For-profit providers are dominating the hospice market. The number of hospice providers in the United States during 2017 rose 2.4 percent, with for-profit providers representing 100 percent of the growth, according to the Medicare Payment Advisory Commission (MEDPAC) annual report to Congress.
That same year, the number of non-profit hospices declined 3.5 percent.
Larger numbers of for-profit companies have been entering the hospice space seeking to capitalize on growing demand as the population ages. Non-profit organizations in 1990 provided 95 percent of hospice care in the United States. By 2017, for-profit companies represented 69 percent of the hospice market, while the non-profit market share dropped to 27 percent, MEDPAC reported. Government providers accounted for approximately 3 percent.
“This is a real challenge for non-profit hospices. There are many [non-profit providers] who have very small margins and are just trying to make ends meet,” said Barbara Hanson, R.N., M.A., CEO of the Oregon Hospice & Palliative Care Association. “Non-profit hospices have had to get creative to make sure they can stay in business and compete with for-profit hospices who may be better funded and better supported in the back office area especially.”
Close to 1.5 million Medicare beneficiaries received hospice services during 2017, representing about 50 percent of Medicare decedents, up from 49.7 percent in 2016 and 22.9% in 2000. Medicare hospice expenditures have also trended upward, reaching $17.9 billion in 2017. Medicare expenditures have grown roughly 6 percent annually since 2014, according to MEDPAC.
A significant portion of increasing demand stems from terminally ill patients with non-cancer diagnoses choosing to enter hospice in larger numbers. In 2017, about 74 percent of Medicare beneficiaries who used hospice had a non-cancer diagnosis, compared to 48 percent in 2000, according to MEDPAC. These patients tend to survive longer than cancer patients and therefore see longer length of stays. The most common diagnoses included neurological conditions as well as heart and circulatory disorders.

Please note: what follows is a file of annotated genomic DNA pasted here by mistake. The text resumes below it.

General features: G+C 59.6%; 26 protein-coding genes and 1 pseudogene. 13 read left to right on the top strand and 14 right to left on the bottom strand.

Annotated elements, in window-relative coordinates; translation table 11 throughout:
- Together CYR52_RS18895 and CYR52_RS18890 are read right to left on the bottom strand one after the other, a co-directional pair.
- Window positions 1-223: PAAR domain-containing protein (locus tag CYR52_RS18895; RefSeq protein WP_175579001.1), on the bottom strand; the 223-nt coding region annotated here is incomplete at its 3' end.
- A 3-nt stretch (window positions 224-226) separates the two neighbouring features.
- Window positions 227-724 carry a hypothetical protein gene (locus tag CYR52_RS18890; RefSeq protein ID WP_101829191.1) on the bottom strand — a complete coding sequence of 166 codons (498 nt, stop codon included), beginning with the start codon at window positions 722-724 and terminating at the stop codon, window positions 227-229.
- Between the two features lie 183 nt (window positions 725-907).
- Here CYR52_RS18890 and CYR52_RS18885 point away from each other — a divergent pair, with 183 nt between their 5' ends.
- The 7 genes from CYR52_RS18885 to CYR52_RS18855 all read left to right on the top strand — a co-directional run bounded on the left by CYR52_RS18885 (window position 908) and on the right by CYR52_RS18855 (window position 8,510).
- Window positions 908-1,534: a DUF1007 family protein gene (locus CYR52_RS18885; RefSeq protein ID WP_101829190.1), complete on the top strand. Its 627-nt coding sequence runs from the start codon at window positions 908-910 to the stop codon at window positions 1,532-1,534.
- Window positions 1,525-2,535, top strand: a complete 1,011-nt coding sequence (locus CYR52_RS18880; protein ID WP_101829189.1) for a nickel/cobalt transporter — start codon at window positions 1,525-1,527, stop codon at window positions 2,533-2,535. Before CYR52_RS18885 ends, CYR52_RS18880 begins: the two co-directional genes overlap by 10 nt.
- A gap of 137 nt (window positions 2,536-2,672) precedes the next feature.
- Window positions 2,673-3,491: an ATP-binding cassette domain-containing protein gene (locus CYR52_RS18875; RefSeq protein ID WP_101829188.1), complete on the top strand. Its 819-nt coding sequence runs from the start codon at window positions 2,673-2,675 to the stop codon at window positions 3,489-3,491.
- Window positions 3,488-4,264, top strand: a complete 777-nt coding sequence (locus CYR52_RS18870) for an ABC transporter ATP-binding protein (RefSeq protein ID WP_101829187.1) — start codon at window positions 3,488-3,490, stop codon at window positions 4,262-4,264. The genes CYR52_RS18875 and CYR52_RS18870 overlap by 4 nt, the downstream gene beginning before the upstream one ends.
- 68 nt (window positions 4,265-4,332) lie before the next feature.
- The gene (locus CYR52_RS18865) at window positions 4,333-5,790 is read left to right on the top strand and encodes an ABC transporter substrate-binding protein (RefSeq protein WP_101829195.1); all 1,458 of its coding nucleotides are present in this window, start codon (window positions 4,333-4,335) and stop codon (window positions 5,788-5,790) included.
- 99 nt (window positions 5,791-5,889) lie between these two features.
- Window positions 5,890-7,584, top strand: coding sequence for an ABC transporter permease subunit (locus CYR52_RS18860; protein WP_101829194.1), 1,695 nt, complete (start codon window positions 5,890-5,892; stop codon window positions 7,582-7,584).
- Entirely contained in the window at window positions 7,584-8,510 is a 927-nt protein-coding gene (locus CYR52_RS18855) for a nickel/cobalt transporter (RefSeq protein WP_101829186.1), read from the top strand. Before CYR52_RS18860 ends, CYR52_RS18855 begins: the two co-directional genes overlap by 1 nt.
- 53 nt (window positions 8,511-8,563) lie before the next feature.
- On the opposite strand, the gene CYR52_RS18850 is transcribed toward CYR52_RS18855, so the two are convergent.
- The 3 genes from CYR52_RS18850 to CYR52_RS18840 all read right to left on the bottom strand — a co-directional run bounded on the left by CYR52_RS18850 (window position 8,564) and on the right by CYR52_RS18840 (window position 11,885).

In addition to reporting these data, MEDPAC each year makes recommendations to Congress regarding changes in Medicare payments. Since 2014, the commission has called repeatedly for a 2 percent cut in payment rates to hospice providers, based on its calculations of hospice margins relative to Medicare payments. This year was no exception. Though Congress has never enacted this proposed cut, hospice organizations were quick to react.
“We disagree with the recommendation in all respects,” National Association for Home Care & Hospice President William Dombi told Hospice News. “While there are some improvements in the way data is presented, the report continues to rely on simple averages that do not display the wide range in financials for providers, gives short shrift to hospital-based providers, and essentially ignores the overall financial status of home health agencies and hospices.”
The National Hospice and Palliative Care Organization (NHPCO) President Edo Banach in a statement to the organization’s members suggested an alternative approach based on quality scores. Instead of an across-the-board cut, Banach proposed a 2 percent payment reduction for providers who failed to report quality metrics.
“There is an acknowledged desperation among policymakers to solve the nation’s fiscal issues and preserve Medicare for future generations,” Banach said. “However, a 2 percent cut to hospice reimbursement may have unintended consequences affecting access to hospice and quality of care, and would likely increase overall Medicare spending by driving patients to more expensive and less appropriate care settings.”